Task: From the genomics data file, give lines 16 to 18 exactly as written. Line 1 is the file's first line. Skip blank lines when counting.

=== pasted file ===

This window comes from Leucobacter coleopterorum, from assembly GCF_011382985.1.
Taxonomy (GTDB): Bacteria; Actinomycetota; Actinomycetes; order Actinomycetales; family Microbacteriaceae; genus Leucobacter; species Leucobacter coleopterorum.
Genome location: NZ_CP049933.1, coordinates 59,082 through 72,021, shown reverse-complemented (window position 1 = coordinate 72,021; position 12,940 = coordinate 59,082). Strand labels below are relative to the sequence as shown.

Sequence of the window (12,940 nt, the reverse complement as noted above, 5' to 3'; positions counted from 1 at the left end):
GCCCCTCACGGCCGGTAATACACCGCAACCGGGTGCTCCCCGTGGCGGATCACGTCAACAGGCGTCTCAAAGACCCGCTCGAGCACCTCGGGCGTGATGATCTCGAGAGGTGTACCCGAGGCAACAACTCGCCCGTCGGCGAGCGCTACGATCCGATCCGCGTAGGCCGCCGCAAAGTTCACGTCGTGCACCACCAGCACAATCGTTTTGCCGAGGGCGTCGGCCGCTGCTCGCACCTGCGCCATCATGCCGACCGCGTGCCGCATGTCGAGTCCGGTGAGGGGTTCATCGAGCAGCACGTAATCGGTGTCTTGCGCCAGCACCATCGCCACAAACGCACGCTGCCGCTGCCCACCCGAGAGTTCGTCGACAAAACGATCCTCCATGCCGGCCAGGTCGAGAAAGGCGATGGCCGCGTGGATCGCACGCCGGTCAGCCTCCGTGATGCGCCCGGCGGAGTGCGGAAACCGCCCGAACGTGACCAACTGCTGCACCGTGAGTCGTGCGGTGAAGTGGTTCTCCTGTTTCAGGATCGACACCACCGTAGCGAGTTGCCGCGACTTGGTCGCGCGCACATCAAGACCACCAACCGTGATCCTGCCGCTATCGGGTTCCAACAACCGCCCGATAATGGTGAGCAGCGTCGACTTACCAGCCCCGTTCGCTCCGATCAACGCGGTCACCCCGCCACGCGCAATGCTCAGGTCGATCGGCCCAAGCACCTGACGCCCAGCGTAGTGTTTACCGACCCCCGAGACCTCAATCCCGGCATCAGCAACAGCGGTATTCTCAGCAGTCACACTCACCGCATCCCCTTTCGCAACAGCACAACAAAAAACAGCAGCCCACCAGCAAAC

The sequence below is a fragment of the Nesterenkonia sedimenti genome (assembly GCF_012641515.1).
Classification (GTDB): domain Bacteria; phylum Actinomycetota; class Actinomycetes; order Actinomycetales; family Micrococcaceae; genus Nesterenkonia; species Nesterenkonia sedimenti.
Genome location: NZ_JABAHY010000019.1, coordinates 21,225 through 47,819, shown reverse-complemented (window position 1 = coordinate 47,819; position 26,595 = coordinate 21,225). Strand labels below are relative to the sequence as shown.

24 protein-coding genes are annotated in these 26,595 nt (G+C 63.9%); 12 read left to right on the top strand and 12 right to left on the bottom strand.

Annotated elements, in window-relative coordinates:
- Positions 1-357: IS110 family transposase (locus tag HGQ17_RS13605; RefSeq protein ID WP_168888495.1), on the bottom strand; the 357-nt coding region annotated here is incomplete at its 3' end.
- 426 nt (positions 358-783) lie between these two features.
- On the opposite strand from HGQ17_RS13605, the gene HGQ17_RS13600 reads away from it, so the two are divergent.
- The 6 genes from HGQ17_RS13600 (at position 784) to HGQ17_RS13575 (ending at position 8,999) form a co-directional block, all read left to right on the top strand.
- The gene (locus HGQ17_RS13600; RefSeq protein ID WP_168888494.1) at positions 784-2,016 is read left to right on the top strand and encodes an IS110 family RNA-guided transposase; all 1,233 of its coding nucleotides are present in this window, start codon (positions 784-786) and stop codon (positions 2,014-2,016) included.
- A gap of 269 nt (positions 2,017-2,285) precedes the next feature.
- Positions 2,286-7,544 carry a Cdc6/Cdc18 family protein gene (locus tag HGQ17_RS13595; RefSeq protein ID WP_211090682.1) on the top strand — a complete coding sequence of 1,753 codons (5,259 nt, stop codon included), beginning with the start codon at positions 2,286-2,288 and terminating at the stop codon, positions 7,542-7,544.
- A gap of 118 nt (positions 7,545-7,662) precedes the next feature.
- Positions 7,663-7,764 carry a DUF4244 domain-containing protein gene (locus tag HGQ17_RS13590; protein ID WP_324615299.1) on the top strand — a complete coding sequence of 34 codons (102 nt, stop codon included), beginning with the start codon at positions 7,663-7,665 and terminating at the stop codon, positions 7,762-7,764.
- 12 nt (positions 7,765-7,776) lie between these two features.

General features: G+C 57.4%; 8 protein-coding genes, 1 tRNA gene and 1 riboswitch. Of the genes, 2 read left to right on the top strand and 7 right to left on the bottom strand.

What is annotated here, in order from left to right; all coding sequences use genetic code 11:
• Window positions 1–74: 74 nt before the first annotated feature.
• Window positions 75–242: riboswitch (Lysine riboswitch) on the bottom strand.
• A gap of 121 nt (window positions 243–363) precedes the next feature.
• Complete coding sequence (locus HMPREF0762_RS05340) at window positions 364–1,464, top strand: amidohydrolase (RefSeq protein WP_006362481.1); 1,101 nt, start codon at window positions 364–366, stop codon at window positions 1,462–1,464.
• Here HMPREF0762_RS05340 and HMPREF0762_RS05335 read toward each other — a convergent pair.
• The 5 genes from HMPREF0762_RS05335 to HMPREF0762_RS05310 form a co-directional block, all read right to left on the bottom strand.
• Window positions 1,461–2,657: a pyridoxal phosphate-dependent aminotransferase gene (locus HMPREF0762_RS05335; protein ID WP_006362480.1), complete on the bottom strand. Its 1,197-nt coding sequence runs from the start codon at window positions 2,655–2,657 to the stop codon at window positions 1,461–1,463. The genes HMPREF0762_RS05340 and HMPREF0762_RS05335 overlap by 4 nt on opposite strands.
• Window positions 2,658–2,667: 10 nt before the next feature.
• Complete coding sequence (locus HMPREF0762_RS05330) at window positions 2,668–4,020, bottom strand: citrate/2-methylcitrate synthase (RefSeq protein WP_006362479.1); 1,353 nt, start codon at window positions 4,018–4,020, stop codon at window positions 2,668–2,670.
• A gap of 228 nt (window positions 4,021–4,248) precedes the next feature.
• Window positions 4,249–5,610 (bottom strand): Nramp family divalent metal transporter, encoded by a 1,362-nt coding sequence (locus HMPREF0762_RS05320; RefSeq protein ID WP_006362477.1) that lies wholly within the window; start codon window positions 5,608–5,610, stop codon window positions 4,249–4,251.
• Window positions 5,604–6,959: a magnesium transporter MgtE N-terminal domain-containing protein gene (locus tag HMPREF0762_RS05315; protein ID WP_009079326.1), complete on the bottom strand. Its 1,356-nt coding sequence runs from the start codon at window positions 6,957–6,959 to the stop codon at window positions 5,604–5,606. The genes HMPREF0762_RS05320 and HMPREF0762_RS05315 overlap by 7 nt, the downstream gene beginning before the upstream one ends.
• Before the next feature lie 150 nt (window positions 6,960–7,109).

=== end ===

- A gap of 269 nt (positions 2,017-2,285) precedes the next feature.
- Positions 2,286-7,544 carry a Cdc6/Cdc18 family protein gene (locus tag HGQ17_RS13595; RefSeq protein ID WP_211090682.1) on the top strand — a complete coding sequence of 1,753 codons (5,259 nt, stop codon included), beginning with the start codon at positions 2,286-2,288 and terminating at the stop codon, positions 7,542-7,544.
- A gap of 118 nt (positions 7,545-7,662) precedes the next feature.